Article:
John Bayley

  • The Lost Voices of World War One: An International Anthology of Writers, Poets and Playwrights edited by Tim Cross
    Bloomsbury, 406 pp, £12.95, November 1988, ISBN 0 7475 0276 5
  • Poems by Paul Celan, translated by Michael Hamburger
    Anvil, 350 pp, £15.95, January 1989, ISBN 0 85646 198 9
  • Flights of Passage: Reflections of a World War Two Aviator by Samuel Hynes
    Bloomsbury, 270 pp, £13.95, November 1988, ISBN 0 7475 0333 8

Renato Serra, who died heroicaly in action on the Isonzo front in August 1915, wrote in his diary a week before that ‘war becomes like life itself. It’s all there is: not a passion any more nor a hope. Like life, rather sad and resigned, it wears a tired face, seamed and worn, similar to our own.’ All over Europe young men were finding out much the same thing, but this scholar and essayist, the friend and colleague of Benedetto Croce, put the matter unusually well. Like most young Italian intellectuals of the time, he was keen on sport, science, motor-cars, military conquest. He had written a penetrating study of Kipling, and a remarkable piece on the departure of a regiment for the Libyan adventure of 1912, an essay which combines patriotic fervour with a deep intelligence and self-questioning.

Like so many others he died and disappeared, his work now virtually unknown except to a few fellow bibliophiles: had he lived, he would probably have disappeared in any case into middle-aged obscurity, the state of resignation which, as he found of war, becomes existence for most people. Few if any of these ‘lost voices’ might have been heard again after the war, but that makes their personalities and their ‘promise’ all the more compelling. Tim Cross’s is a most remarkable and fascinating project and compilation, on which he and his colleagues are to be unreservedly congratulated. Inspired by the Armistice Festival, its method and format seem exactly right for its leading idea; even its incongruities and occasional puzzles add to the general historic flavour, and the reader becomes as absorbed as in old bound copies of the Sphere or Graphic magazines.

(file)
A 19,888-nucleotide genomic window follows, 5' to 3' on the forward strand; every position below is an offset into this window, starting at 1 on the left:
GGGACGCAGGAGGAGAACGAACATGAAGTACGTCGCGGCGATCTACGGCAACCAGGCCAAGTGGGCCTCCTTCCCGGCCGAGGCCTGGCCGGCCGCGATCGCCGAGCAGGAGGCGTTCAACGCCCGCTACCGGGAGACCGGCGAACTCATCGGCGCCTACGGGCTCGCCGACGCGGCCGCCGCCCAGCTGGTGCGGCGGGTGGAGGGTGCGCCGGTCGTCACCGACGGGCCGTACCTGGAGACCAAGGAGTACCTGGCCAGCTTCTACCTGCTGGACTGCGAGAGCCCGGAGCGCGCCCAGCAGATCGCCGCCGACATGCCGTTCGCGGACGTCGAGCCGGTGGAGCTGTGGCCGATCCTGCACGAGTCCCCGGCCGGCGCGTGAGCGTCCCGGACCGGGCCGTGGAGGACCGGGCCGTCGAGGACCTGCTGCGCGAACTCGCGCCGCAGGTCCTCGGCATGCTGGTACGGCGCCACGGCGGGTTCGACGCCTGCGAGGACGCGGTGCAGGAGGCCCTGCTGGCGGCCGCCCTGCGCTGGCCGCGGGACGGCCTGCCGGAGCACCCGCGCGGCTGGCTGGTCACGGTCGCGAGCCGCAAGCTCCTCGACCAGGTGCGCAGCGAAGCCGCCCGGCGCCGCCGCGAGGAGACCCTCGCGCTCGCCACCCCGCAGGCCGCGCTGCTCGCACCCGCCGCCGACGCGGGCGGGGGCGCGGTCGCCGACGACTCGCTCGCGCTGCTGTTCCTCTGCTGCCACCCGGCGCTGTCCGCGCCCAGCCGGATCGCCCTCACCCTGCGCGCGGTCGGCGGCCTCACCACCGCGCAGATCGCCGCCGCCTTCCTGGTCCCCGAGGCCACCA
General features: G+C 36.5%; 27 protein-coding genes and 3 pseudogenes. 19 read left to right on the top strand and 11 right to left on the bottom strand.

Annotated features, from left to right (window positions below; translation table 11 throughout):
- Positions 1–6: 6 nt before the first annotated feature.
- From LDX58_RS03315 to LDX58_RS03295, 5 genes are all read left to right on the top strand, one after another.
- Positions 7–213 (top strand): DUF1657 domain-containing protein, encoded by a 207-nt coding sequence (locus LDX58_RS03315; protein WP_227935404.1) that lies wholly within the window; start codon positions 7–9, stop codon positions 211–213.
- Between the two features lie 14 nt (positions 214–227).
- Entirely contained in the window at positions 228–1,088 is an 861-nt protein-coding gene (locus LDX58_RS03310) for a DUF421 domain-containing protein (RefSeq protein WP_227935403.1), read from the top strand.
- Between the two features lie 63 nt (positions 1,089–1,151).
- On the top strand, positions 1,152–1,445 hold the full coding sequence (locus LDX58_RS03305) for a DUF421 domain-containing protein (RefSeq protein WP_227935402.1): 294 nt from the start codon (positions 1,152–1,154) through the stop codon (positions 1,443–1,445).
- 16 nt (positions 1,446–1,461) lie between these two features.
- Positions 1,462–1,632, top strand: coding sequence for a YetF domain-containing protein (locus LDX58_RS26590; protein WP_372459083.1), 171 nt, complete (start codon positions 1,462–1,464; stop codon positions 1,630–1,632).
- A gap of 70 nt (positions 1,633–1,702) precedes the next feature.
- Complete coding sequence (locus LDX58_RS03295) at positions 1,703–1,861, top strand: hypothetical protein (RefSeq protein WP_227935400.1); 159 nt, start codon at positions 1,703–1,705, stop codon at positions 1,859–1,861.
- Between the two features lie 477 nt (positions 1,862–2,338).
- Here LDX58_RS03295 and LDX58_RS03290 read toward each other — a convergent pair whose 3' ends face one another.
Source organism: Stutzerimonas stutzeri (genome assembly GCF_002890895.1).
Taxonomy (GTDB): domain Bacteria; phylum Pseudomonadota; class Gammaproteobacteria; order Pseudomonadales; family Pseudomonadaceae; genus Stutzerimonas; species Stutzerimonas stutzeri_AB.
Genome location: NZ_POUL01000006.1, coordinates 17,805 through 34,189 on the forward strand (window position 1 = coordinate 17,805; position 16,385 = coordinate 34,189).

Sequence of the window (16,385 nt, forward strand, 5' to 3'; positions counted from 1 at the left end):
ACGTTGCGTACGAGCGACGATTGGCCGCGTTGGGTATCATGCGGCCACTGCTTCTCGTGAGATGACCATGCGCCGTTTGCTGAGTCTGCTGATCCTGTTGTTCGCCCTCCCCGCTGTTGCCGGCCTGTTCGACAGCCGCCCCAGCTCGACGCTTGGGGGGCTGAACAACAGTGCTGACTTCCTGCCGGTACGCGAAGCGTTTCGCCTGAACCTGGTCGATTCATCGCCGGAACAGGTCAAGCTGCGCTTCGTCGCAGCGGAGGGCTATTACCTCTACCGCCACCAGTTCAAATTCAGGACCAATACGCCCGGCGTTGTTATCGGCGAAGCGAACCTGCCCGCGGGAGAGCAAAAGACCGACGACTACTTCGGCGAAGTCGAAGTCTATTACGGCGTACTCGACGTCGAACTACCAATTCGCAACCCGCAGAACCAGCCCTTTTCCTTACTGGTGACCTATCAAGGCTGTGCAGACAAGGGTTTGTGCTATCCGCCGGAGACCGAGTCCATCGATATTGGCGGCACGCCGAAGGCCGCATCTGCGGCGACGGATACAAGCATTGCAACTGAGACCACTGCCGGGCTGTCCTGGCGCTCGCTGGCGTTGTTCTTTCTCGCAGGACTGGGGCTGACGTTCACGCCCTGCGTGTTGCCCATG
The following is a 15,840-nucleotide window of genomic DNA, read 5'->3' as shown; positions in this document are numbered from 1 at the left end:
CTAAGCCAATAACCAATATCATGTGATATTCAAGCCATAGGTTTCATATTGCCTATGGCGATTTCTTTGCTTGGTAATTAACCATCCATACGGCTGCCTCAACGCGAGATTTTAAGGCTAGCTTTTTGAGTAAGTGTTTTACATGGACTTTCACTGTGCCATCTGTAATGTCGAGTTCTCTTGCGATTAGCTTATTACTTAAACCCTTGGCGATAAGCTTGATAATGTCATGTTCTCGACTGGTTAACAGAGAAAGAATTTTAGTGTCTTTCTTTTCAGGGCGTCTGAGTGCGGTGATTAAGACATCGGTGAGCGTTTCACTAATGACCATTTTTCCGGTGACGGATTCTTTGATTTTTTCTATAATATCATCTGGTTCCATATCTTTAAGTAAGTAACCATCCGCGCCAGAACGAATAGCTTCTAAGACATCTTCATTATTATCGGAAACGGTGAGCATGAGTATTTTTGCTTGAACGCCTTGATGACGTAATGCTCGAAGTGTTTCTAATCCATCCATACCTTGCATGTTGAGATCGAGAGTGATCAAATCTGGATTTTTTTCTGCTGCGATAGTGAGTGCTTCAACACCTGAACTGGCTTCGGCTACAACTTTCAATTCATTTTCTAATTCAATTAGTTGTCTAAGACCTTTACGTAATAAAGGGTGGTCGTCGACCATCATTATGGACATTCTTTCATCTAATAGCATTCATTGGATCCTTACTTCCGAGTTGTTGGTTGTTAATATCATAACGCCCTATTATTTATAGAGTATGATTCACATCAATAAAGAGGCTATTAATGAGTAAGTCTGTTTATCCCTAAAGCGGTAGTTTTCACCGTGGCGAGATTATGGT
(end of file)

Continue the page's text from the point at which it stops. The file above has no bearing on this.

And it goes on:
‘The war of 1914-1918 became a major cultural event,’ as the Introduction rightly observes. Some of the best excerpts are from Charles Péguy: from the Vers libre of Le Mystère de la charité de Jeanne d’Arc and from his attack on the ‘socialist art’ advocated by Jaurès. Modernism, well under way before it, as is testified not only in the work of such big names as Trakl and Apollinaire, taken by the war in 1914 and 1918 respectively, but in that of such temporary talents as Gustav Sack and Hans Leybold, received from the conflict its decisive authority. If T.S. Eliot had succeeded in joining the American Navy in 1917 and been sunk in action, the most important poem to come out of the war would not have been written. Trakl, who trained as a pharmacist before the war in order to have unlimited access to drugs, died of a cocaine overdose after experiencing the horrors of a dressing-station where he had been unable to do anything for the wounded. He is introduced and translated here by Michael Hamburger, who gives the German originals, including the last two war poems, ‘In the East’ and ‘Grodek’. Grodek was the place at the front where Trakl had his traumatic experience, but this last poem is somehow not adequate to its nature, any more than were the war poems that Rilke was writing. Trakl and Rilke, who, like Yeats, were already in the fullest sense poets when the war broke out, could not for that reason be inspired by it, or absorb it directly into their poetic experience.

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